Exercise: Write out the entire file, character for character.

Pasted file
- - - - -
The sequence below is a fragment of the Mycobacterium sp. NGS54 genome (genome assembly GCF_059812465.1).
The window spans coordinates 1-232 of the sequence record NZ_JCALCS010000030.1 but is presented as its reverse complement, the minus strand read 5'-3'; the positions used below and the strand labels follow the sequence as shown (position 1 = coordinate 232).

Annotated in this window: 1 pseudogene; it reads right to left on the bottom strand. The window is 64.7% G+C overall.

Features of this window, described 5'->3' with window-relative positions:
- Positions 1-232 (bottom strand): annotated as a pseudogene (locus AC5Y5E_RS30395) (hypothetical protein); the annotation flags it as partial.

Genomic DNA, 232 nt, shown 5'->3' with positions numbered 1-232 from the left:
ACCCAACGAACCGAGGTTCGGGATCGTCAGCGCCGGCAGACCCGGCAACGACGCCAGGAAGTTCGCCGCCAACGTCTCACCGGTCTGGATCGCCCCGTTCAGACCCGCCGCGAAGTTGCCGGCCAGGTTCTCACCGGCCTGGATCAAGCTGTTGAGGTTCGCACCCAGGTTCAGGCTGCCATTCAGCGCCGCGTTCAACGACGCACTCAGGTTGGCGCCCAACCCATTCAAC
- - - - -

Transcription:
The sequence below is a fragment of the Mycobacterium sp. NGS54 genome (genome assembly GCF_059812465.1).
The window spans coordinates 1-232 of the sequence record NZ_JCALCS010000030.1 but is presented as its reverse complement, the minus strand read 5'-3'; the positions used below and the strand labels follow the sequence as shown (position 1 = coordinate 232).

Annotated in this window: 1 pseudogene; it reads right to left on the bottom strand. The window is 64.7% G+C overall.

Features of this window, described 5'->3' with window-relative positions:
- Positions 1-232 (bottom strand): annotated as a pseudogene (locus AC5Y5E_RS30395) (hypothetical protein); the annotation flags it as partial.

Genomic DNA, 232 nt, shown 5'->3' with positions numbered 1-232 from the left:
ACCCAACGAACCGAGGTTCGGGATCGTCAGCGCCGGCAGACCCGGCAACGACGCCAGGAAGTTCGCCGCCAACGTCTCACCGGTCTGGATCGCCCCGTTCAGACCCGCCGCGAAGTTGCCGGCCAGGTTCTCACCGGCCTGGATCAAGCTGTTGAGGTTCGCACCCAGGTTCAGGCTGCCATTCAGCGCCGCGTTCAACGACGCACTCAGGTTGGCGCCCAACCCATTCAAC